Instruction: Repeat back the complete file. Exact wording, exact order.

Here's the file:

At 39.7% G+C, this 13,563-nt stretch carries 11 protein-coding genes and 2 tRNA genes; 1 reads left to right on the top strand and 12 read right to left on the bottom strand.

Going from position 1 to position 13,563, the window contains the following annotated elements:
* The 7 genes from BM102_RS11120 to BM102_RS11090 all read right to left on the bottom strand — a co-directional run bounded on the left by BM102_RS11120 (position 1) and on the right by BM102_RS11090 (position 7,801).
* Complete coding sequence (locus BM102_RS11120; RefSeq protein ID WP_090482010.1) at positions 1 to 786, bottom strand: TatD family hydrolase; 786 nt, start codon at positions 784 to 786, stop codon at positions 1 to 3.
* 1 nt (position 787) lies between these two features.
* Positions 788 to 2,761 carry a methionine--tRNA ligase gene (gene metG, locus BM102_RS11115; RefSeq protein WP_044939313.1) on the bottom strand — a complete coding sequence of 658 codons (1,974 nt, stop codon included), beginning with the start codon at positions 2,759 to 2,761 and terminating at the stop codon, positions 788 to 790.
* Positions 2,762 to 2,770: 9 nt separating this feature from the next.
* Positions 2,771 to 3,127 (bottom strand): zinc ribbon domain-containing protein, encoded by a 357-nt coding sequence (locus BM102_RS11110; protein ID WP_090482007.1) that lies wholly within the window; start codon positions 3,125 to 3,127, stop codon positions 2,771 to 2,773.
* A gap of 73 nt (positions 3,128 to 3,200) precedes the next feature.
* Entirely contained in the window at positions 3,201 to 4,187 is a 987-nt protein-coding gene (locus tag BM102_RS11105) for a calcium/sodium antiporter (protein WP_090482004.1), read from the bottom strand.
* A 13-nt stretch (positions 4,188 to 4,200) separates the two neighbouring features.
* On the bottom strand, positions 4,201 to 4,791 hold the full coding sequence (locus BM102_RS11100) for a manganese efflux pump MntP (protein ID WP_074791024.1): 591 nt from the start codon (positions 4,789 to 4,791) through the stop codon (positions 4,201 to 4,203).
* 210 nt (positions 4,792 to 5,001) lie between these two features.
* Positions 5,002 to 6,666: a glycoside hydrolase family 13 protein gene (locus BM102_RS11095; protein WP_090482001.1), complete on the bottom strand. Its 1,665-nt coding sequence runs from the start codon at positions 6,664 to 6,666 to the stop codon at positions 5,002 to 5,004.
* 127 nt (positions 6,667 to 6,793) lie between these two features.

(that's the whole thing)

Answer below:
At 39.7% G+C, this 13,563-nt stretch carries 11 protein-coding genes and 2 tRNA genes; 1 reads left to right on the top strand and 12 read right to left on the bottom strand.

Going from position 1 to position 13,563, the window contains the following annotated elements:
* The 7 genes from BM102_RS11120 to BM102_RS11090 all read right to left on the bottom strand — a co-directional run bounded on the left by BM102_RS11120 (position 1) and on the right by BM102_RS11090 (position 7,801).
* Complete coding sequence (locus BM102_RS11120; RefSeq protein ID WP_090482010.1) at positions 1 to 786, bottom strand: TatD family hydrolase; 786 nt, start codon at positions 784 to 786, stop codon at positions 1 to 3.
* 1 nt (position 787) lies between these two features.
* Positions 788 to 2,761 carry a methionine--tRNA ligase gene (gene metG, locus BM102_RS11115; RefSeq protein WP_044939313.1) on the bottom strand — a complete coding sequence of 658 codons (1,974 nt, stop codon included), beginning with the start codon at positions 2,759 to 2,761 and terminating at the stop codon, positions 788 to 790.
* Positions 2,762 to 2,770: 9 nt separating this feature from the next.
* Positions 2,771 to 3,127 (bottom strand): zinc ribbon domain-containing protein, encoded by a 357-nt coding sequence (locus BM102_RS11110; protein ID WP_090482007.1) that lies wholly within the window; start codon positions 3,125 to 3,127, stop codon positions 2,771 to 2,773.
* A gap of 73 nt (positions 3,128 to 3,200) precedes the next feature.
* Entirely contained in the window at positions 3,201 to 4,187 is a 987-nt protein-coding gene (locus tag BM102_RS11105) for a calcium/sodium antiporter (protein WP_090482004.1), read from the bottom strand.
* A 13-nt stretch (positions 4,188 to 4,200) separates the two neighbouring features.
* On the bottom strand, positions 4,201 to 4,791 hold the full coding sequence (locus BM102_RS11100) for a manganese efflux pump MntP (protein ID WP_074791024.1): 591 nt from the start codon (positions 4,789 to 4,791) through the stop codon (positions 4,201 to 4,203).
* 210 nt (positions 4,792 to 5,001) lie between these two features.
* Positions 5,002 to 6,666: a glycoside hydrolase family 13 protein gene (locus BM102_RS11095; protein WP_090482001.1), complete on the bottom strand. Its 1,665-nt coding sequence runs from the start codon at positions 6,664 to 6,666 to the stop codon at positions 5,002 to 5,004.
* 127 nt (positions 6,667 to 6,793) lie between these two features.